Eleven months after issuing its original proposal to significantly restrict the use of so-called “short-form” Prop 65 safe harbor warnings, the California Office of Environmental Health Hazard Assessment (OEHHA) published a revised proposed regulation on December 13, 2021.
The original proposal, which we summarized here, would have required businesses to make significant revisions to their warnings, including requiring the warnings to identify chemicals, and would have limited the use of the short-form warnings to few products with small labels. The new proposal makes the following changes, several of which were in direct response to comments submitted by industry:
- The maximum size of a label eligible for a short-form warning increases to 12 square inches, from 5 square inches, although the regulation prohibits the short-form if the label is able to accommodate the full-length safe harbor warning.
- Recognizing the possibility of differing warnings for the same product, and the increased burden on retailers, the revised proposal eliminates the original proposal that would have prohibited the short-form warning on websites and in catalogs for products that are labeled with the short-form warning.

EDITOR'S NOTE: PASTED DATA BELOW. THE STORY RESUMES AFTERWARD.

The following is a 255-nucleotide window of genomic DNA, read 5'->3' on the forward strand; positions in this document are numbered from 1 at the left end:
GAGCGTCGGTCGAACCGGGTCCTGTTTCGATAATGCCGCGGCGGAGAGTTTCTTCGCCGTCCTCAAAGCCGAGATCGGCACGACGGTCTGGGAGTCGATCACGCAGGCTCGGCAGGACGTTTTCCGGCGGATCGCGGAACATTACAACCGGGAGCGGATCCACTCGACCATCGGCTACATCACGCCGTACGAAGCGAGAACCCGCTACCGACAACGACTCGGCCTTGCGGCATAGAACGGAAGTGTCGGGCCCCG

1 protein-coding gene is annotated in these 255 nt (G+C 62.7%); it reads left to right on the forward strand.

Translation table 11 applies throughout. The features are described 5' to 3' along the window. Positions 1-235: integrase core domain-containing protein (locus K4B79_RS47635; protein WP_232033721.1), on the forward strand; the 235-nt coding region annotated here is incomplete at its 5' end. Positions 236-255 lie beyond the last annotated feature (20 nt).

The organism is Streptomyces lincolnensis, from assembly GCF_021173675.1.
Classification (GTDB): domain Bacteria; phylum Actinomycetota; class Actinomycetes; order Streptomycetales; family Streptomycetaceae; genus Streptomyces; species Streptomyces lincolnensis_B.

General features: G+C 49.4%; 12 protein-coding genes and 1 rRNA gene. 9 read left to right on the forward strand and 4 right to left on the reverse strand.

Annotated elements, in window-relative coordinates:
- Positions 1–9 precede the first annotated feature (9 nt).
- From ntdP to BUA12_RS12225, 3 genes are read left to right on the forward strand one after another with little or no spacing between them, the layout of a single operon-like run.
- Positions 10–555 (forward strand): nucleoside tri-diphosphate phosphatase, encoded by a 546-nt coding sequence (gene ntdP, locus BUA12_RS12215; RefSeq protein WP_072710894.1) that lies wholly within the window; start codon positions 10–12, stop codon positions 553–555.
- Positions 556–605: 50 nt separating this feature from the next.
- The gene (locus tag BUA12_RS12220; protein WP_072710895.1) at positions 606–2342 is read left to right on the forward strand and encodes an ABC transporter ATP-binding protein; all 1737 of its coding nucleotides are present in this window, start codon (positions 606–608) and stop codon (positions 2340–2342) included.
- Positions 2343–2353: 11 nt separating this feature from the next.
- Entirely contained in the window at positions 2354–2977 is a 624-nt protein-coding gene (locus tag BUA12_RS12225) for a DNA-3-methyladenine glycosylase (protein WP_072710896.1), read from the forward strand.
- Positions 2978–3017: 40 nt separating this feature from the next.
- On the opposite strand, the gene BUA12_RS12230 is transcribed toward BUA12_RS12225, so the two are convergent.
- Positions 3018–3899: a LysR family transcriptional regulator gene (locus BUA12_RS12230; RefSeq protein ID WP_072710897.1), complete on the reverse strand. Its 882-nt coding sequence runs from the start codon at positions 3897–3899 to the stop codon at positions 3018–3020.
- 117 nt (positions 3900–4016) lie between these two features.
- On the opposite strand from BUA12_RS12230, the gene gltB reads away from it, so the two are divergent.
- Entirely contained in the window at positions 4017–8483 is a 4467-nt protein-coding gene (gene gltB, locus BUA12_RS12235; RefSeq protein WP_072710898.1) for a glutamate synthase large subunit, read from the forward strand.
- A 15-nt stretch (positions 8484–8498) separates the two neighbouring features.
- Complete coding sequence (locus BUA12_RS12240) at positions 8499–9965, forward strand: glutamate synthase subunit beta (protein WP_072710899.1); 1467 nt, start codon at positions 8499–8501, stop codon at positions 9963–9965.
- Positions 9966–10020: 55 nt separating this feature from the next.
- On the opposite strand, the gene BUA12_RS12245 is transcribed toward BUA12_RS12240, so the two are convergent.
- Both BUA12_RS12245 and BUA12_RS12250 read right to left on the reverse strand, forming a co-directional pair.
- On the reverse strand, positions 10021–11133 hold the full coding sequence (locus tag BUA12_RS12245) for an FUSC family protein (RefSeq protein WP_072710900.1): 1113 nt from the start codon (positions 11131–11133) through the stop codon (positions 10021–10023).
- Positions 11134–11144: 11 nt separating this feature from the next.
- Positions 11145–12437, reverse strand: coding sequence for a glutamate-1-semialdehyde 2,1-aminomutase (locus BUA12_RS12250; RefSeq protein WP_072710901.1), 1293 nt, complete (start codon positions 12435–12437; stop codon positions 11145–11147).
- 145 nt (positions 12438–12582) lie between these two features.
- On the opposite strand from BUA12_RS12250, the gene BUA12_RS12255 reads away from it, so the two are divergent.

- Added the ability to use the signal words “CA WARNING” or CALIFORNIA WARNING.”
- In response to concerns about the language of the proposed warning stating “Cancer risk from [name of chemical]”, OEHHA offered alternative warning language: “Exposes you to [name of chemical] . . . .”
Despite industry comments seeking additional sell-through, OEHHA did not change the grace period for products manufactured up to one year after the effective date.
OEHHA is taking comments on the proposed revisions through January 21, 2022. We expect the regulation to finalized shortly thereafter, and submitted to the Office of Administrative Law for approval.